Plans for a new high-speed transport corridor that could potentially link London and New York by rail and superhighway have been unveiled.
The idea, dubbed the Trans-Eurasian Belt Development (TERP), would see a high speed railway and motorway built from Eastern Europe, across Siberia and over the Bering Strait to Alaska.
Vladimir Yakunin, the head of Russia’s state railways, told a meeting of the Russian Academy of Sciences that the project could link existing networks and supercharge global economic growth.
It would also feature oil and gas pipelines to connect Russia’s petro-industries more directly to the rest of the world.
“This is an inter-state, inter-civilization, project. It should be an alternative to the current model, which has caused a systemic crisis. The project should be turned into a world 'future zone', and it must be based on leading, not catching, technologies,” he said, according to the Siberian Times newspaper.
The exact route of the corridor has not been determined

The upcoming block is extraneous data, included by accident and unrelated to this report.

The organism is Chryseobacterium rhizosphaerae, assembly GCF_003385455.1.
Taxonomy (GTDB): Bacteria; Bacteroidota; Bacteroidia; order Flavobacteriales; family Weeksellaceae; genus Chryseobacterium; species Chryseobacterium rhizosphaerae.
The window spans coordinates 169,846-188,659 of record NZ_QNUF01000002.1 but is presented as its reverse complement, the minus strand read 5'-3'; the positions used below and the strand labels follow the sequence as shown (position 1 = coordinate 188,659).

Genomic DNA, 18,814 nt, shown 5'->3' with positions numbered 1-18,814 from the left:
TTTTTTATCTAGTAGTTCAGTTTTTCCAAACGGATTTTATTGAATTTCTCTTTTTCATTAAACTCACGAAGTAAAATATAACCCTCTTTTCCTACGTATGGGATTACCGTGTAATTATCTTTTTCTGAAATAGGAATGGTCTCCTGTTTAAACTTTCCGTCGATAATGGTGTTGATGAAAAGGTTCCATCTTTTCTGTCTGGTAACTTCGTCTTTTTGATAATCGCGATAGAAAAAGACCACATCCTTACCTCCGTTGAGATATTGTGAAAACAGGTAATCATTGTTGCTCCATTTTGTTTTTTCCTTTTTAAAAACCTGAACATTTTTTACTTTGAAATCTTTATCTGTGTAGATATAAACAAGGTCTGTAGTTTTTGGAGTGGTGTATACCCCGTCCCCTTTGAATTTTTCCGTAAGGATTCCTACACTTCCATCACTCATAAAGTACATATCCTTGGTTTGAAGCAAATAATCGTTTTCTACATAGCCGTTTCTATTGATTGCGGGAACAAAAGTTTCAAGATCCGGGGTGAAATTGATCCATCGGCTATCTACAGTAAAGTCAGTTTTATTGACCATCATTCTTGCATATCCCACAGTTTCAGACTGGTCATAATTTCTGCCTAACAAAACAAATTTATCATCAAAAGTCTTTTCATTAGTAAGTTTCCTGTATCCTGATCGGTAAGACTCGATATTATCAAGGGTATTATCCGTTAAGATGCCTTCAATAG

The plan was developed by the transport boss alongside the rector of Moscow State University, Viktor Sadovnichy and academic Gennady Osipov.
Alaska is already connected to the United States by superhighway through Canada, along the Alaksa Highway – though there is no existing passenger rail network.
The Alaska highway links to the US interstate network which can take motorists to all corners of the United States and beyond.
In Eastern Europe the European Union is separately drawing up plans for a high speed rail corridor to connect the Baltic states to Western Europe’s high speed rail network – which runs through the Channel Tunnel to London.
North American passenger railways are comparative undeveloped, however. Plans drawn up by President Obama to develop high speed rail corridors across the United States have stalled amid opposition.
Bridges and tunnels spanning the Bering Strait have been proposed since the late 19th century but none has ever been built.
Any bridge would likely connect the Chukotka Peninsula in Russia and the Seward Peninsula in Alaska, and could be supported by two small islands that lie in the middle of the strait.
The Russian government has expressed public support for a number of proposals in recent years but ground has not been broken on any of them.